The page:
Christ is Risen, Greek brothers and sisters around the world! I wish you all health, peace, and love. As we Orthodox Christians celebrated Easter as normally as has been possible the past two years, in the midst of the war in Ukraine – without, incidentally, a Pascha truce being declared by Orthodox Russia – the whole world was holding its breath over the French election.
When it was finally announced that the winner would again be Macron, the vast majority felt a deep relief. Europe has avoided the adventure of an unpredictable far-right government and both a possible withdrawal from NATO and close French economic ties and even a dependence on Putin.
However, the results do not offer the opportunity for either celebration or complacency. Although the difference between the two candidates is large – 58.5% compared to 41.5% or 18,779,000 compared to 13,297,760 votes – it was significantly smaller than the previous time, and the abstention rate was the highest percentage in half a century (28%). This is being interpreted as evidence of the growing frustration of citizens with the French ruling class and the accumulation of substantial economic problems. To the economic frustrations that had been created before the coronavirus pandemic, which further crushed the middle class and the poor, more pain was added as the war in Europe created unprecedented uncertainty and pushed up the prices of energy and commodities. While it is not clear what the authorities can do, for example to reduce the price of energy, the burden is so unbearable that they add to the frustration that causes citizens to turn to far-right and far-left parties.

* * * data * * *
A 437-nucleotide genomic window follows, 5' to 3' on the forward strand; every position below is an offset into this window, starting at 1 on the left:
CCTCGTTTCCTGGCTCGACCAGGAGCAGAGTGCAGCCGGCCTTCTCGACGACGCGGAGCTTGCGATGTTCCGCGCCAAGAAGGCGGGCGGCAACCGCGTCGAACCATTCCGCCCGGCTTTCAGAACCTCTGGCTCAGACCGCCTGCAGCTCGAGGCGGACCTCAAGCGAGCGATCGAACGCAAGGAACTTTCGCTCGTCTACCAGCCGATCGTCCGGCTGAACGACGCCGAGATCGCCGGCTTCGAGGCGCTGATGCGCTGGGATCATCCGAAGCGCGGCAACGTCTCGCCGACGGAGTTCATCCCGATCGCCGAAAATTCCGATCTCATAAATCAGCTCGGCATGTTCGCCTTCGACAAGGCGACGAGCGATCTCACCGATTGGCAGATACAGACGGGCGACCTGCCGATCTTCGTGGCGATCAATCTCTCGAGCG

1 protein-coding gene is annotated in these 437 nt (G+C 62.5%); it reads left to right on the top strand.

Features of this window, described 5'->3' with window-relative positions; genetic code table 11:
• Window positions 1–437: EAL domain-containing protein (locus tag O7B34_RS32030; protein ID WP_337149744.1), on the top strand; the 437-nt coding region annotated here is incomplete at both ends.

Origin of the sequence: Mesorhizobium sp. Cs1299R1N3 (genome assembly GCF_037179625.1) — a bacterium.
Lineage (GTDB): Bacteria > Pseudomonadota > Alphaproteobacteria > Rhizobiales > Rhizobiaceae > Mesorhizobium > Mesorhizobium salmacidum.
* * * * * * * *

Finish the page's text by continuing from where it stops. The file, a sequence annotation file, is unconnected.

Nevertheless, the result of the French election offers another opportunity to secure the democratic state and its principles and values. However, this is a small relief. Because when we are worried about a country like France, should we not be much more worried about countries with less stable states and a tradition of authoritarianism?